Docker is the new kid on the block disrupting virtualization nowadays. You're able to save up to 70% of your development cost on AWS (or any other cloud) switching to Docker. For example instead of paying for many small VMs you can spin up a large one with many Docker containers to drastically lower your cost. That alone is only one of the reasons why Docker is the future and it's not even the best feature: isolation, testa­bil­i­ty, re­pro­ducibil­i­ty, standardization, security, and upgrading / down­grad­ing / ap­pli­ca­tion versions to name a few. You can spin up 1000's of Docker containers on an ordinary Laptop, but you would have trouble spinning up 100's of VMs. If you haven't already checked out Docker you're missing out on a huge opportunity to join the movement that will change development/production environments forever

Review of
Docker

The support for macOS is a fake.

I can't work with docker in macOS because de network and comunications with the container don't works correctly.

How developers use Docker and Apache Maven
ssshake uses
Docker

Currently experimenting. The idea is to isolate any services where I'm not confident yet in their security/quality. The hope is that if there is an exploit in a given service that an attacker won't be able break out of the docker container and cause damage to my systems.

An example of a service I would isolate in a docker container would be a minecraft browser map application I use. I don't know who wrote it, I don't know who's vetting it, I don't know the source code. I would feel a lot better putting this in a container before I expose it to the internet.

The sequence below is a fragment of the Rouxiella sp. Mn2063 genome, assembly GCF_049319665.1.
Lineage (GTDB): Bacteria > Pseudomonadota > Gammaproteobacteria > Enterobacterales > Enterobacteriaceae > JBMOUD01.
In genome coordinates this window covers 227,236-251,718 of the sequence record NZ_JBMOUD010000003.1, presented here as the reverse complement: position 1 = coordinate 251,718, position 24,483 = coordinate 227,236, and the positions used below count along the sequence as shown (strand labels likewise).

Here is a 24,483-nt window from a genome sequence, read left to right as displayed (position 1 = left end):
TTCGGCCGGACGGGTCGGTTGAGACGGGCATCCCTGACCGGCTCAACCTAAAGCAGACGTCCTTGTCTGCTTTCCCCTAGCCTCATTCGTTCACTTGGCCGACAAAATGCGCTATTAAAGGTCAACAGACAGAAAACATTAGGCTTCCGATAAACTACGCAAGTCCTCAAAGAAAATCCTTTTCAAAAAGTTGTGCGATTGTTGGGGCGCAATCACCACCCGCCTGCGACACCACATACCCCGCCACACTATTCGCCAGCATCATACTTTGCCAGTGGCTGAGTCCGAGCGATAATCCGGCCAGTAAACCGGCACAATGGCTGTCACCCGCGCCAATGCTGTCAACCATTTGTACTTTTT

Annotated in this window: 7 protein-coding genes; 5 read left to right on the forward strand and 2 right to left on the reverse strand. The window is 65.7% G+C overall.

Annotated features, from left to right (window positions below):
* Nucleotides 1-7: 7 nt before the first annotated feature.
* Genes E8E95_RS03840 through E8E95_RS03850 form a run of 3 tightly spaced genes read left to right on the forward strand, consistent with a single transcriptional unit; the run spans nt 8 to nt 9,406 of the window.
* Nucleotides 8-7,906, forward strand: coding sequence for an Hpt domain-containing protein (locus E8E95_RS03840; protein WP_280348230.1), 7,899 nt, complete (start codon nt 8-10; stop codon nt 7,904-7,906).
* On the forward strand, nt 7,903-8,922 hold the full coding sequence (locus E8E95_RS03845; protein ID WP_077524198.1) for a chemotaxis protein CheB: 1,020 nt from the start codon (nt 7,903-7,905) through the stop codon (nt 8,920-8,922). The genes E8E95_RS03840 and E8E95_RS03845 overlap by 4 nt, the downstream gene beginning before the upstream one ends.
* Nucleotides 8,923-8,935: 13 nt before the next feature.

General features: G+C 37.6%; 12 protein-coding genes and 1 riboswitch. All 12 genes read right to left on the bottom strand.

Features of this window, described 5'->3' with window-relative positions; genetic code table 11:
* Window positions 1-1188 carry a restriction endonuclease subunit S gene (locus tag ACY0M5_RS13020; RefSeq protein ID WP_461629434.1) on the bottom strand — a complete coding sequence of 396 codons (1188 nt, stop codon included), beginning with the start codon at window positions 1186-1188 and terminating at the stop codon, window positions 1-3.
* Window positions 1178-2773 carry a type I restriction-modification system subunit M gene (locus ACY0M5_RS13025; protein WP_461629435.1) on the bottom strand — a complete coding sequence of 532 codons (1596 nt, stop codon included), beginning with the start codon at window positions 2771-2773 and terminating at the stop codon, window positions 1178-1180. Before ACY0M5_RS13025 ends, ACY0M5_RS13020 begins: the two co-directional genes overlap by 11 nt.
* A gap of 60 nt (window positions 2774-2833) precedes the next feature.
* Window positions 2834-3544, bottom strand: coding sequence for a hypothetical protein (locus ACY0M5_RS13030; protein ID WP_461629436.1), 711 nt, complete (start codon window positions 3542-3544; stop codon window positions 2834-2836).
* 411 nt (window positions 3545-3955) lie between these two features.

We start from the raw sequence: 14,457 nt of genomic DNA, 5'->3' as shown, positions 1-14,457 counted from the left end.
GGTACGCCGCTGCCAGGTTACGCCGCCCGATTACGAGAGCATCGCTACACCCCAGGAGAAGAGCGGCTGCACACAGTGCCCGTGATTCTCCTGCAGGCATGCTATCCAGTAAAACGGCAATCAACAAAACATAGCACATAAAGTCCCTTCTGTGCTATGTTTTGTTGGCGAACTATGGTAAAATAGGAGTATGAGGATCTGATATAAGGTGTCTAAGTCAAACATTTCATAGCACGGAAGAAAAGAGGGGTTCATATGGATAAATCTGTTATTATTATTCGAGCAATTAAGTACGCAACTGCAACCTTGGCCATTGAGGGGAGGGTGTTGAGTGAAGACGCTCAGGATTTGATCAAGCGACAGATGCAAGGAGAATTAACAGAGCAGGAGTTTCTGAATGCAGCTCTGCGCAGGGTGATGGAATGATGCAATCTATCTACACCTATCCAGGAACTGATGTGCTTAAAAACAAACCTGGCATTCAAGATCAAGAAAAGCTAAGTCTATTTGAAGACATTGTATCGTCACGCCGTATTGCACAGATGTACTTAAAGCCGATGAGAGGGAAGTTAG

I believe I will follow this process for anything that's not properly maintained (not in an trusted apt-repo or some other sort of confidence)

AngeloR uses
Docker

We are testing out docker at the moment, building images from successful staging builds for all our APIs. Since we operate in a SOA (not quite microservices), developers have a dockerfile that they can run to build the entirety of our api infrastructure on their machines. We use the successful builds from staging to power these instances allowing them to do some more manual integration testing across systems.

Yaakov Gesher uses
Docker

Each component of the app was launched in a separate container, so that they wouldn't have to share resources: the front end in one, the back end in another, a third for celery, a fourth for celery-beat, and a fifth for RabbitMQ. Actually, we ended up running four front-end containers and eight back-end, due to load constraints.

sapslaj uses
Docker

Linux containers are so much more lightweight than VMs which is quite important for my limited budget. However, Docker has much more support and tooling for it unlike LXC, hence why I use it. rkt is interesting, although I will probably stick with Docker due to being more widespread.

Equinix-metal uses
Docker

We are running primarily as a micro-services platform and Docker lets us iterate on these smaller units consistently from dev to staging to production. It is also integral to our continuous deployment system for rolling out or rolling back new features.

Scrayos UG (haftungsbeschränkt) uses
Apache Maven

All Java-Projects are compiled using Maven. We prefer it over Ant and Gradle as it combines lightweightness with feature-richness and offers basically all we can imagine from a software project-management tool and more.

Casey Smith uses
Apache Maven

Package management and build automation for the back-end, plus integration of front-end build automation using Gulp/Bower/NPM.

Undisclosed, Do Not Contact or Spam Please uses
Apache Maven

Necessary for Google j2objc

theskyinflames uses
Apache Maven

JEE application development cycle management.

Anirban Das uses
Apache Maven

Build and Dependency Management